What’s A Dreidel?

A dreidel is a Jewish toy. Here’s what it looks like.
At the website called Judaism 101 there is a definition:


Another tradition of the holiday is playing dreidel, a gambling game played with a square top. Most people play for matchsticks, pennies, M&Ms or chocolate coins. The traditional explanation of this game is that during the time of Antiochus’ oppression, those who wanted to study Torah (an illegal activity) would conceal their activity by playing gambling games with a top (a common and legal activity) whenever an official or inspector was within sight.
A dreidel is marked with four Hebrew letters: Nun, Gimel, Hei and Shin. These letters stand for the Hebrew phrase “Nes Gadol Hayah Sham”, a great miracle happened there, referring to the miracle of the oil.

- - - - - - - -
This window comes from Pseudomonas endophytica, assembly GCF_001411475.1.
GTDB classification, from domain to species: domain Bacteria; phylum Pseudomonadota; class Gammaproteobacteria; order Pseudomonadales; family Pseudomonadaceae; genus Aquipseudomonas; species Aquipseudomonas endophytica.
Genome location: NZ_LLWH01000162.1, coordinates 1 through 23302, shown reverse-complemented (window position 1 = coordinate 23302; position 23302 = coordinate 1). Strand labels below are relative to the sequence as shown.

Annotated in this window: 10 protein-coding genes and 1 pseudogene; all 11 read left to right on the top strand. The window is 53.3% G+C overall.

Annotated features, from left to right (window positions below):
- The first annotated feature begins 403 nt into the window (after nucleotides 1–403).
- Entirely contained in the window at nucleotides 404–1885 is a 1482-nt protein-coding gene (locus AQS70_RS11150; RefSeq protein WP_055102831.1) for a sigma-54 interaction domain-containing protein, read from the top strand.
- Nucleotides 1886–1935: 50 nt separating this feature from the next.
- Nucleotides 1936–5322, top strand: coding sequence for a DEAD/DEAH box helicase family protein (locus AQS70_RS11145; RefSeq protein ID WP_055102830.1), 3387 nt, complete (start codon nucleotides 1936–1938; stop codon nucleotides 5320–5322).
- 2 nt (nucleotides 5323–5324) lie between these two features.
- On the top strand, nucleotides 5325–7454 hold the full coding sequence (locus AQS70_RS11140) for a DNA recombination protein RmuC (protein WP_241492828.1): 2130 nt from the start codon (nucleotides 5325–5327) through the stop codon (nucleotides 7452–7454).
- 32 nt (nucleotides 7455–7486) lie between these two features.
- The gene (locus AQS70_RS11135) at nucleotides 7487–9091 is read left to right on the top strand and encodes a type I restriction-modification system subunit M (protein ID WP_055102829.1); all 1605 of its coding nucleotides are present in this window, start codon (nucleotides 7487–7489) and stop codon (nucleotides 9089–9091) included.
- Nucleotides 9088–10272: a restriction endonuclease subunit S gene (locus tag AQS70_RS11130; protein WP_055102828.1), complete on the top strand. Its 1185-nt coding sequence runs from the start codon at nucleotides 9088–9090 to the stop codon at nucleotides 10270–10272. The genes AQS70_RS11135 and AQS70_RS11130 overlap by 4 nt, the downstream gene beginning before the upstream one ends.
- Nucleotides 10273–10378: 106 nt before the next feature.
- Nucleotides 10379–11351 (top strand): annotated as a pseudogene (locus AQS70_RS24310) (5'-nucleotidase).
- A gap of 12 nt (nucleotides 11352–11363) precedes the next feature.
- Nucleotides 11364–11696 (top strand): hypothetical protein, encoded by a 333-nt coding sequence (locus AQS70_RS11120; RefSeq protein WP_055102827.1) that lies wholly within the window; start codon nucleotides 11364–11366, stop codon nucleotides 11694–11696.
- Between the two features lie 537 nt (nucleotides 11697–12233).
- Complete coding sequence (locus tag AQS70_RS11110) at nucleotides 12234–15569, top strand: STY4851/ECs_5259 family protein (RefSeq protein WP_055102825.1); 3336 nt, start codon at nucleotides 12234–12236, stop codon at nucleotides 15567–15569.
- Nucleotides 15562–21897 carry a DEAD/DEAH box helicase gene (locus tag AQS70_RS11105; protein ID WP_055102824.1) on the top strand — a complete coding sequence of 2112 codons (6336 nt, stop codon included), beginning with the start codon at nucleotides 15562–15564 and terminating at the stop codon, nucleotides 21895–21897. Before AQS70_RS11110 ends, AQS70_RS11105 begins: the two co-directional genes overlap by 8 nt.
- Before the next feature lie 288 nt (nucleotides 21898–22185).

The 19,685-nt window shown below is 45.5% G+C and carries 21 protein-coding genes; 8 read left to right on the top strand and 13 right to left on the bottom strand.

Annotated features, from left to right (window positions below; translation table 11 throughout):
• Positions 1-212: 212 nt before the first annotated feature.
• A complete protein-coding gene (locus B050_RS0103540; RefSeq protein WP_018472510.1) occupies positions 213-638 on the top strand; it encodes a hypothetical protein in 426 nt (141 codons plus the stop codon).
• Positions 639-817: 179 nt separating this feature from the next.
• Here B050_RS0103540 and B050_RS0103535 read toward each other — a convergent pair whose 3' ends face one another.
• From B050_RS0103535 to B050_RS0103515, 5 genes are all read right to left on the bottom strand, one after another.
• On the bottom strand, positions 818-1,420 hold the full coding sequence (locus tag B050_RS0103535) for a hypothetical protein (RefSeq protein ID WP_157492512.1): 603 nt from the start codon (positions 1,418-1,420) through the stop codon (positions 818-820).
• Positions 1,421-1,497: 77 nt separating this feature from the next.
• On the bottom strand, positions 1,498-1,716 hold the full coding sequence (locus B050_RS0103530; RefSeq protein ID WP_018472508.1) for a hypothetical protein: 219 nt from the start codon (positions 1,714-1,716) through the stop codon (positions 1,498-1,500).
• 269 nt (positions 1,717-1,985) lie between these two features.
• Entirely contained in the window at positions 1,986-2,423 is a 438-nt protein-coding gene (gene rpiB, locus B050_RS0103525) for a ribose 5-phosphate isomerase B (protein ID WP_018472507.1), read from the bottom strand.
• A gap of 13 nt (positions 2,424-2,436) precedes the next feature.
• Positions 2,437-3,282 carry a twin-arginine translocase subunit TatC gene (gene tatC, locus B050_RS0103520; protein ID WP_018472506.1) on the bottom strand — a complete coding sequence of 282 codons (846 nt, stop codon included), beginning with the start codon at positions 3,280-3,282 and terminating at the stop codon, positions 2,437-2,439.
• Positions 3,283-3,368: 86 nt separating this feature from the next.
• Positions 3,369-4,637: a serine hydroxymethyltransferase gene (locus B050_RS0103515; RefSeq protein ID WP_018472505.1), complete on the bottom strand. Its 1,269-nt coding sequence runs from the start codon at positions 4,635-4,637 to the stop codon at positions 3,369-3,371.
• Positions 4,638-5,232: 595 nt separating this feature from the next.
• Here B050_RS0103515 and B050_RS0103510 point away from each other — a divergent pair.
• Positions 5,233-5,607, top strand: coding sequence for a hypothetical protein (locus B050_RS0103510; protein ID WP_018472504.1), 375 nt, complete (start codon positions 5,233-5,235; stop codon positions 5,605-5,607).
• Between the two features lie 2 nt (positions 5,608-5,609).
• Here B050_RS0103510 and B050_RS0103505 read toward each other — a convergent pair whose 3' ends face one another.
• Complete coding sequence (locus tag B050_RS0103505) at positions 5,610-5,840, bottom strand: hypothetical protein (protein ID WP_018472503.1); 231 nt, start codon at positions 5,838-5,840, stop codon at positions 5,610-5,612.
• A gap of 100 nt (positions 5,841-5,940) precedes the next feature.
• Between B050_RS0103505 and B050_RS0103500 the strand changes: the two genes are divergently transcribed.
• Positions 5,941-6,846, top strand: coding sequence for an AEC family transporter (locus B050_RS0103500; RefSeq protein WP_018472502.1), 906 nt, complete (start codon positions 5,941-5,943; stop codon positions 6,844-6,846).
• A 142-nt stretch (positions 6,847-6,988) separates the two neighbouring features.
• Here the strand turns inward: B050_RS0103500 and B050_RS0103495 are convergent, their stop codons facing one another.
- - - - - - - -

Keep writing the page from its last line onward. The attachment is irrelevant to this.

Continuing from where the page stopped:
The letters also stand for the Yiddish words nit (nothing), gantz (all), halb (half) and shtell (put), which are the rules of the game! There are some variations in the way people play the game, but the way I learned it, everyone puts in one coin. A person spins the dreidel. If it lands on Nun, nothing happens; on Gimel (or, as we called it as kids, “gimme!”), you get the whole pot; on Hei, you get half of the pot; and on Shin, you put one in. When the pot is empty, everybody puts one in. Keep playing until one person has everything. Then redivide it, because nobody likes a poor winner.

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